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From: Robert Ramey (ramey_at_[hidden])
Date: 2004-12-01 18:36:29

"JOAQUIN LOPEZ MU?Z" <joaquin_at_[hidden]> wrote in message

> ----- Mensaje original -----
> De: Robert Ramey <ramey_at_[hidden]>
> Fecha: Miércoles, Diciembre 1, 2004 10:15 pm
> Asunto: [boost] Re: Re: [multi_index] announce: serialization support

> [snip]

> > If you guarentee that the container itself is always serialized
> > before your
> > indices, then de-serialization of the indices would automatically
> > be reduced
> > to providing the original (tracked) pointer. In such a case, I
> > would think
> > the whole isse would never appear and that the implementation
> > would be very
> > straight forward.
> >

> I think this is not correct (but I'd like to be
> proven wrong, that'd mean I could simplify my code.)
> Consider this:

> struct foo
> {
> std::list<std::string> cont;
> std::string* pos; // pos points to an element of cont

> private:
> friend class boost::serialization::access;

> template<class Archive>
> void serialize(Archive & ar, const unsigned int)
> {
> ar&cont; // before pos, as you suggest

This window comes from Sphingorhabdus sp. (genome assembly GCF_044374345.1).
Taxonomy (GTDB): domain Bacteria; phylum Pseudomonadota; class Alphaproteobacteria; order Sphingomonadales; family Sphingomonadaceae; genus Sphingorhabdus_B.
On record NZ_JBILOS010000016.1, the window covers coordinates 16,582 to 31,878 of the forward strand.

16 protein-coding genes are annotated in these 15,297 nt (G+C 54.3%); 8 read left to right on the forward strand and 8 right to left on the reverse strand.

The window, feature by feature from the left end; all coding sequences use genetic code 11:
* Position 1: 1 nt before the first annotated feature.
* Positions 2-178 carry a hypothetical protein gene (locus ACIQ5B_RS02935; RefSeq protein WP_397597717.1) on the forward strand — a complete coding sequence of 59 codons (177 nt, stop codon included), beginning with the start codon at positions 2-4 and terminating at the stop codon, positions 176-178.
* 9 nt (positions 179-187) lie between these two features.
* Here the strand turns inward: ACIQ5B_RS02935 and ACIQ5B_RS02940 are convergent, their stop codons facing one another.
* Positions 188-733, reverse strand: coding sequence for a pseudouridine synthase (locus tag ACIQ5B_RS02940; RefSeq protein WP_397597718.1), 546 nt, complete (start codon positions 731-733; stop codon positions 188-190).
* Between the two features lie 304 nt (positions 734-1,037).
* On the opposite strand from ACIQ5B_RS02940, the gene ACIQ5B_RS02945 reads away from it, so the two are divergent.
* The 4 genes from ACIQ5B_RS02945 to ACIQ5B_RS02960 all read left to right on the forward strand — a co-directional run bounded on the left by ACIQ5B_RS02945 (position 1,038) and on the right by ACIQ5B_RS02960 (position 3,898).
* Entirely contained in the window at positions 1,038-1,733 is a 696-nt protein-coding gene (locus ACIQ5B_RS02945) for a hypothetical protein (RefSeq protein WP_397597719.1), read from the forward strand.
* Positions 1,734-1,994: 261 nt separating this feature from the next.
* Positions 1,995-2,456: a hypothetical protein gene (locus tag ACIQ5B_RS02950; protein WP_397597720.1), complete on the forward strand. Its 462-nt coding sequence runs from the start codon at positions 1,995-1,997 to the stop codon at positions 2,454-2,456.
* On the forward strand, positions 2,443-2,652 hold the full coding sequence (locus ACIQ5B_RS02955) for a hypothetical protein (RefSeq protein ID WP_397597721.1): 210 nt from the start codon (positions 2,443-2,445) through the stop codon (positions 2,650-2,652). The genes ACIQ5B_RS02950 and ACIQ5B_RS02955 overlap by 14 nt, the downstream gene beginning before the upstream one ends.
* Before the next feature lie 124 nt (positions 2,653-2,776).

> ar&pos;
> }
> };

> My thesis is that loading a foo will get it
> wrong --pos won't be pointing to an element of cont,
> but rather to some random address in stack memory.
> I'll check it out on my compiler tomorrow, but I was
> already through this when designing multi_index
> serialization. See my point now? Am I missing something?

Hmmm - let me consider this. My view is based on the test test_list_ptr
which serializes a list of pointers. In this case each list element is
tracked because its a pointer. when a pointer is de-serialized a second
time, tracking assures that the pointer is reloaded.

In your case - std::string is tracked on output. When it its serialized a
second time, only the object ID is written out. So when it is read back in
the second time, the serialization system recognizes that its a copy and
just reloads it.

This only gotcha is that most primitive types are not tracked by default.
and std::string has been assigned a serialization trait of "primitive" that
means don't track. So I believe that this would work for non-primitive
types. If you need this towork for a prmitive type (e.g. int, or...) use a
serialization wrapper.

Robert Ramey

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